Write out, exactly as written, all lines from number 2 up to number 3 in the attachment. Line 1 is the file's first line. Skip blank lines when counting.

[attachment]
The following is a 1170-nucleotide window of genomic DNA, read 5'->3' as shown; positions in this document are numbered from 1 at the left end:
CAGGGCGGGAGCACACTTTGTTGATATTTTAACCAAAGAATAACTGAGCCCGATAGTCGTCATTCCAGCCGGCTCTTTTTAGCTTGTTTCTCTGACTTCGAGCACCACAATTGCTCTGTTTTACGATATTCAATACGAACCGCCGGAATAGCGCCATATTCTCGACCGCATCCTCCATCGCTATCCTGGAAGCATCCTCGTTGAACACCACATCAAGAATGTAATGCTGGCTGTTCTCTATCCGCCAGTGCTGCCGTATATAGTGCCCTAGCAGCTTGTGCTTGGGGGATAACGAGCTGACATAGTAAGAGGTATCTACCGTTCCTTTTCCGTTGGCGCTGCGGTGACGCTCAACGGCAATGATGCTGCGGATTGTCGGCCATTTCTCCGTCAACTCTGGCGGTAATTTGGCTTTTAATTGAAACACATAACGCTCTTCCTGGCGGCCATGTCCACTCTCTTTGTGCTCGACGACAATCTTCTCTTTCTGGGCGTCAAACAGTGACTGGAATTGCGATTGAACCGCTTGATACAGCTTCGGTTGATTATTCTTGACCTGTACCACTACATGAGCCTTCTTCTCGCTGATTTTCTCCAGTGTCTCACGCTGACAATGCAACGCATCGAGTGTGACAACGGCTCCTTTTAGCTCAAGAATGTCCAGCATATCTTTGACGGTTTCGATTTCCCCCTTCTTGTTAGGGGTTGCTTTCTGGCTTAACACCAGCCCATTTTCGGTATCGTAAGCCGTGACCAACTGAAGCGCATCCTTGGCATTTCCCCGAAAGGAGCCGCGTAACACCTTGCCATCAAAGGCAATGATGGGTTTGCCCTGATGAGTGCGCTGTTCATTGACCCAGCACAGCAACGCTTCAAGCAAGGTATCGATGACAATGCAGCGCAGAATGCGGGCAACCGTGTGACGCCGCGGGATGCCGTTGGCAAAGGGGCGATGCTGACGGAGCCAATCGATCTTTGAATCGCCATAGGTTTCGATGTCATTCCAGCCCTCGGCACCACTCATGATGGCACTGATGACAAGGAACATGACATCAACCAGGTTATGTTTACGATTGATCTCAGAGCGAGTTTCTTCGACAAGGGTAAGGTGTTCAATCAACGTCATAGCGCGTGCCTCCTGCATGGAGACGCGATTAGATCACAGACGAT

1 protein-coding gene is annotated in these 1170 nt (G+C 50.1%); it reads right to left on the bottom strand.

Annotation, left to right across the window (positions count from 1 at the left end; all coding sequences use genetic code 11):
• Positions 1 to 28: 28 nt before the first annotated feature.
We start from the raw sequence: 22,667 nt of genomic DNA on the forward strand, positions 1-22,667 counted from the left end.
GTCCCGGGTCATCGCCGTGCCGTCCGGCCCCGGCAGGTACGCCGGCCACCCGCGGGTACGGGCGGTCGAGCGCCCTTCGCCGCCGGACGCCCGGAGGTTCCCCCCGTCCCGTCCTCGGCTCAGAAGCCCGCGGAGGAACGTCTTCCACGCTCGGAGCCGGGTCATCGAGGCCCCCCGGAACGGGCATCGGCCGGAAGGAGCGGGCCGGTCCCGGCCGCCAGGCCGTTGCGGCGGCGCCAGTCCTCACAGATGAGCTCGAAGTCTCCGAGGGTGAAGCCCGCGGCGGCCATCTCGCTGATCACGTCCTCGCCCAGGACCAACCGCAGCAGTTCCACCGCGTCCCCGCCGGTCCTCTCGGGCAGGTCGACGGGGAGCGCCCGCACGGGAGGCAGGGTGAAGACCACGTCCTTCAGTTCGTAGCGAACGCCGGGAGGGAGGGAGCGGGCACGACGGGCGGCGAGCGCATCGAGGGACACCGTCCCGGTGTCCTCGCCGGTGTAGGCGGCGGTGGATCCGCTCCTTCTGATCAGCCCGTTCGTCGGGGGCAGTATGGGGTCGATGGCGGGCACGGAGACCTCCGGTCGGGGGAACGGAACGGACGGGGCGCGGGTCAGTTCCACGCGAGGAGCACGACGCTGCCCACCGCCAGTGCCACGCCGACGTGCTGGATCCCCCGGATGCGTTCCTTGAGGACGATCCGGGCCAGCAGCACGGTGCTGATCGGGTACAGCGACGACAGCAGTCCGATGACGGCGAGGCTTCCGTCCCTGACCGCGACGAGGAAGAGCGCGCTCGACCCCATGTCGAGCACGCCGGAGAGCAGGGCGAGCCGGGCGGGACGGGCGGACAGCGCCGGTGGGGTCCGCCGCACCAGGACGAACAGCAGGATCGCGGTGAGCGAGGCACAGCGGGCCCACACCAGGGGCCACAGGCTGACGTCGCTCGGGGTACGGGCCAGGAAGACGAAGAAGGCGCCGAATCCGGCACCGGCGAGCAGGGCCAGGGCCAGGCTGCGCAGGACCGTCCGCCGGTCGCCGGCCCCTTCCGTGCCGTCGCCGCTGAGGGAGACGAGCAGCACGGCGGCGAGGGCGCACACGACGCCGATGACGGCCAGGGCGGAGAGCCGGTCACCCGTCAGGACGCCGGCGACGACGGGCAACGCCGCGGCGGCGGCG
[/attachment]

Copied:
CAGGGCGGGAGCACACTTTGTTGATATTTTAACCAAAGAATAACTGAGCCCGATAGTCGTCATTCCAGCCGGCTCTTTTTAGCTTGTTTCTCTGACTTCGAGCACCACAATTGCTCTGTTTTACGATATTCAATACGAACCGCCGGAATAGCGCCATATTCTCGACCGCATCCTCCATCGCTATCCTGGAAGCATCCTCGTTGAACACCACATCAAGAATGTAATGCTGGCTGTTCTCTATCCGCCAGTGCTGCCGTATATAGTGCCCTAGCAGCTTGTGCTTGGGGGATAACGAGCTGACATAGTAAGAGGTATCTACCGTTCCTTTTCCGTTGGCGCTGCGGTGACGCTCAACGGCAATGATGCTGCGGATTGTCGGCCATTTCTCCGTCAACTCTGGCGGTAATTTGGCTTTTAATTGAAACACATAACGCTCTTCCTGGCGGCCATGTCCACTCTCTTTGTGCTCGACGACAATCTTCTCTTTCTGGGCGTCAAACAGTGACTGGAATTGCGATTGAACCGCTTGATACAGCTTCGGTTGATTATTCTTGACCTGTACCACTACATGAGCCTTCTTCTCGCTGATTTTCTCCAGTGTCTCACGCTGACAATGCAACGCATCGAGTGTGACAACGGCTCCTTTTAGCTCAAGAATGTCCAGCATATCTTTGACGGTTTCGATTTCCCCCTTCTTGTTAGGGGTTGCTTTCTGGCTTAACACCAGCCCATTTTCGGTATCGTAAGCCGTGACCAACTGAAGCGCATCCTTGGCATTTCCCCGAAAGGAGCCGCGTAACACCTTGCCATCAAAGGCAATGATGGGTTTGCCCTGATGAGTGCGCTGTTCATTGACCCAGCACAGCAACGCTTCAAGCAAGGTATCGATGACAATGCAGCGCAGAATGCGGGCAACCGTGTGACGCCGCGGGATGCCGTTGGCAAAGGGGCGATGCTGACGGAGCCAATCGATCTTTGAATCGCCATAGGTTTCGATGTCATTCCAGCCCTCGGCACCACTCATGATGGCACTGATGACAAGGAACATGACATCAACCAGGTTATGTTTACGATTGATCTCAGAGCGAGTTTCTTCGACAAGGGTAAGGTGTTCAATCAACGTCATAGCGCGTGCCTCCTGCATGGAGACGCGATTAGATCACAGACGAT

1 protein-coding gene is annotated in these 1170 nt (G+C 50.1%); it reads right to left on the bottom strand.